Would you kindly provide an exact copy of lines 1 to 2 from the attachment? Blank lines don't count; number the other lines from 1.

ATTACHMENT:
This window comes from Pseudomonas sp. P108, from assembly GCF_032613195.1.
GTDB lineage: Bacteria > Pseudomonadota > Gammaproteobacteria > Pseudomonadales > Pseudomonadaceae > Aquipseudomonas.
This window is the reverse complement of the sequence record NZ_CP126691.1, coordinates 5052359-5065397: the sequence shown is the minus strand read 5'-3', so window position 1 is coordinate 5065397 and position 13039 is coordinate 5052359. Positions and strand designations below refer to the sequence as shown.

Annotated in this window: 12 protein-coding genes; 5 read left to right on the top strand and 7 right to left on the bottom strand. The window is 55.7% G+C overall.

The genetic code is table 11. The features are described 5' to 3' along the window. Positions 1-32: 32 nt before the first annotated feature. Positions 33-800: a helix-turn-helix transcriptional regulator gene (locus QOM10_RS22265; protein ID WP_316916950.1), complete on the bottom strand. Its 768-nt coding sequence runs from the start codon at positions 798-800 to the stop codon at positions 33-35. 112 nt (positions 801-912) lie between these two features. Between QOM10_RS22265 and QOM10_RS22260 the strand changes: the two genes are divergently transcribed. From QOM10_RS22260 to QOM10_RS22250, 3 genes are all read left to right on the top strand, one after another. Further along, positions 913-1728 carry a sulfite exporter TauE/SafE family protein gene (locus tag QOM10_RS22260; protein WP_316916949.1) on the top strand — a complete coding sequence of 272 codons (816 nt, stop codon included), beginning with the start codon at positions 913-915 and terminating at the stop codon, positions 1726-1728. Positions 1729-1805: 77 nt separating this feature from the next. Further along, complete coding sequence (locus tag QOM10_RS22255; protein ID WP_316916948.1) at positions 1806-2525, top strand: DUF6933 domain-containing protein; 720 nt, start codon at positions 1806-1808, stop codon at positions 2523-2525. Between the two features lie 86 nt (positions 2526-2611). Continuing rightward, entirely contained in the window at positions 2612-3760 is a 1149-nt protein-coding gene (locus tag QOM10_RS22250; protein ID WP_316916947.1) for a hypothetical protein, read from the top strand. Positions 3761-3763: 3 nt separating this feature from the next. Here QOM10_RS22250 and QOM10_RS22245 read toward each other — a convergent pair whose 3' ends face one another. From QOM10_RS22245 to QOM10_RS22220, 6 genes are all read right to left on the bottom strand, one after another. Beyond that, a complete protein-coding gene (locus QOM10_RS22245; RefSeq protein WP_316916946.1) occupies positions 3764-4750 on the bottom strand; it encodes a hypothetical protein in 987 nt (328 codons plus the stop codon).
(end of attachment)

This window comes from Pseudomonas sp. P108, from assembly GCF_032613195.1.
GTDB lineage: Bacteria > Pseudomonadota > Gammaproteobacteria > Pseudomonadales > Pseudomonadaceae > Aquipseudomonas.